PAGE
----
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...or Cagiva Gran Canyon -- same designer, different interpretation of the concept. The Gran Canyon is more comfortable and a better mount for when the pavement gets "dicey".



If I had to cut down on just one bike in my garage, it would be the Cagiva. I've gone from humbling sport bikes on the back roads in the morning to picking up groceries in the afternoon. It's a machine with the desmo exhaust note, ride all day comfort, and great handling regardless what the road throws at you.

 

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My '98 Daytona 955i has bar risers and is comfy enough for commuting. The main neg is its tendency to run hot in stop n go traffic, which is not much fun. Not an issue with you Calif lane splitters! I think the 2003 Daytona's plastic isn't nearly as sexy as 955 line (esp with underseat exhaust). C'mon Triumph, get it together!

I.Thomas

Portland OR
 

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I'm a huge fan of Ducati's ST line. Locking hardbags beat softbags any day plus you can remove the bags and raise the pipes if you want to go out peg scratching.



Just add Helibars and a Sargeant seat and you'll see several 600 plus mile days as I have.



I've got 18,000 miles on my ST4 and it has been totally reliable.
 

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The multistrada can be fitted with two different higher screens straight from the factory ... I'm tempted to get one myself - it seems just the thing to replace my F650GS.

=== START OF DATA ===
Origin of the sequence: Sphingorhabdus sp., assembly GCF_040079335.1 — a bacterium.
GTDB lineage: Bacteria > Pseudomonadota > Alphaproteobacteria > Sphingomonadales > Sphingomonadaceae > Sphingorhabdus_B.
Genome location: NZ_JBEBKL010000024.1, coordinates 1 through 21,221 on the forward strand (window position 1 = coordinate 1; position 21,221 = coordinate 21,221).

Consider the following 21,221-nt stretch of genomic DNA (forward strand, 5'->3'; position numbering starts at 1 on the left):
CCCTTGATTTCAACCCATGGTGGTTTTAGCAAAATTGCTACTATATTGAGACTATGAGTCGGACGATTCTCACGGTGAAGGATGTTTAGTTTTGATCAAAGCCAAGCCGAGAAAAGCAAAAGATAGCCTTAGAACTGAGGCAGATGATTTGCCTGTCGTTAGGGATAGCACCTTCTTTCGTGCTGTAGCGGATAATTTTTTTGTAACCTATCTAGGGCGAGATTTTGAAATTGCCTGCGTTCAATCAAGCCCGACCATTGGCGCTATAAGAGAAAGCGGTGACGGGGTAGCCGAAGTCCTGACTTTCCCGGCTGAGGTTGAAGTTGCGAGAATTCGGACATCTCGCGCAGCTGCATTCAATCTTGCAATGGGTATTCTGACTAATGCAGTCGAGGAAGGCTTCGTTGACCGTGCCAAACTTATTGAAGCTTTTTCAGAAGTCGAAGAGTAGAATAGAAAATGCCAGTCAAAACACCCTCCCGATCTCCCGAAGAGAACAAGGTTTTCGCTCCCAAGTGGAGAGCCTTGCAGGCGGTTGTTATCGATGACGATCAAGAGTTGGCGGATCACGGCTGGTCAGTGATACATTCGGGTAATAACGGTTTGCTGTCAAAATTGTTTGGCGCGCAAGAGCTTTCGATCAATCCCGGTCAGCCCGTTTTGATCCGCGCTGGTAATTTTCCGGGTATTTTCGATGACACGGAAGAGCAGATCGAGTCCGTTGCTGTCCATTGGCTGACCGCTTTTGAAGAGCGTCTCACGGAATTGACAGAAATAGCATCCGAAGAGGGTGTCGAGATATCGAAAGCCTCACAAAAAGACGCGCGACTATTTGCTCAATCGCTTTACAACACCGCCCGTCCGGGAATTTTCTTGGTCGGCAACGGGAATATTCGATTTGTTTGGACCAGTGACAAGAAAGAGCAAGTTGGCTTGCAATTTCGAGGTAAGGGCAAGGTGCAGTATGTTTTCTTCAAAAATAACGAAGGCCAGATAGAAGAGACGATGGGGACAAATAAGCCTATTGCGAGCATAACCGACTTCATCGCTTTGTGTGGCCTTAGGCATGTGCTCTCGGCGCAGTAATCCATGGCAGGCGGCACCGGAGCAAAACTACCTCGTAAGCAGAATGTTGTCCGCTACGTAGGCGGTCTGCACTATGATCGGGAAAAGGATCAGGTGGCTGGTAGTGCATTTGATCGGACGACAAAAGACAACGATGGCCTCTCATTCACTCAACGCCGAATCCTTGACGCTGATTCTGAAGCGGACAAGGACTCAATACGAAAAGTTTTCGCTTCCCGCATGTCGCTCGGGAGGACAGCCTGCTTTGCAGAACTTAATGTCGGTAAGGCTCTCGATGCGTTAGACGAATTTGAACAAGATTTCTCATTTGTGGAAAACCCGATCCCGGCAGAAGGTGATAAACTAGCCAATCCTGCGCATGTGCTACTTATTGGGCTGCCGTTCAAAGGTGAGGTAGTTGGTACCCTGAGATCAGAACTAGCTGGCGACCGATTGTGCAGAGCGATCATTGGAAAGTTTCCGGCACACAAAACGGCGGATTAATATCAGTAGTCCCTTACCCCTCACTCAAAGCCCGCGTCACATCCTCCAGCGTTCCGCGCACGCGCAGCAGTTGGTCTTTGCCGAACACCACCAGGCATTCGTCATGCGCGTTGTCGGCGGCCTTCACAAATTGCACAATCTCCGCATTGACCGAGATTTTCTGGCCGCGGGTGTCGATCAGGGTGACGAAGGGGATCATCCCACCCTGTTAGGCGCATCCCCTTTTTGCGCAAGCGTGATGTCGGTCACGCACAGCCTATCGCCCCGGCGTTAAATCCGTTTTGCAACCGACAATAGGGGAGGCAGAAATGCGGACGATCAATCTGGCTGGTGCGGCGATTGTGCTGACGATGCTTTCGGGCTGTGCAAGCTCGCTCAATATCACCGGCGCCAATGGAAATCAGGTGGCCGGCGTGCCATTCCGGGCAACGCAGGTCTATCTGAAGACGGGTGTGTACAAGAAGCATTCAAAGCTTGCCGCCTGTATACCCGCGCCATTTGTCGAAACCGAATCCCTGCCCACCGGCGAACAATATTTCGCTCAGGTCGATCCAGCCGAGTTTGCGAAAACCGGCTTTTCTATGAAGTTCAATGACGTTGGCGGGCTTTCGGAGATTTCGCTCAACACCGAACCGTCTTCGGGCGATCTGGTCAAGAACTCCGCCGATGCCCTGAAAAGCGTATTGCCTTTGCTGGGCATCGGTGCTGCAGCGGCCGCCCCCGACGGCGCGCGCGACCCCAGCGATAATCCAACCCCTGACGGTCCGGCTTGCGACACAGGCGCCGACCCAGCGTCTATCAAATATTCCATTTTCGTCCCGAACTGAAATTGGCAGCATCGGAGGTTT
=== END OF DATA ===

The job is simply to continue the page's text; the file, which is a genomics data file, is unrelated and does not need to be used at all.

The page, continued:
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Well, if you're looking for something interesting just go for the Benelli Toronado. Get a big backpack to carry your gear.



Maybe the MV Agusta Brutale. Add a windshield. At least you won't see yourself on every corner.
 

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"nuisance fees"? WTF?

Do you think Aprilia ships bikes to their dealers for free? Or that Scuderia's mechanics do vehicle set-ups for free?

Also, Aprilia has the crummiest (for the dealer)dealer mark-up of all the OEM's. They are probably losing money on that Capo Nord.

Maybe you should work for free, too!
 

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I rode a 1998 VFR800 for 30,000+ miles, mostly on SF bay area freeways. A new VFR would serve you well, but they're underpowered compared to your RS and not exotic.



I have to second the vote above for a giant trailie. Being up high makes lanesplitting a (relative) breeze, and the wind protection will support superslab riding with no problems. That leaves you with Suzuki VStrom, Aprilia CapoNord, BMW R1150GS, or Triumph Tiger.



Think twice about reliability and shop support, however. I had a BMW R1100S for 7 months and I had to give up on it as a daily commuter. It went into the shop 6 times for some serious warrantee work (oil leaks, bad gaskets, etc.). I felt pretty let down by the whole "BMW reliability" thing, and the local shop had long wait times before they could look at the bike when it had problems.
 

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I gotta agree w/ the folks suggesting the Multistrada. What an interesting machine! You certainly won't see it round every corner, and I'll bet it'll rail much better then the other "trailies", if you can call the MS that...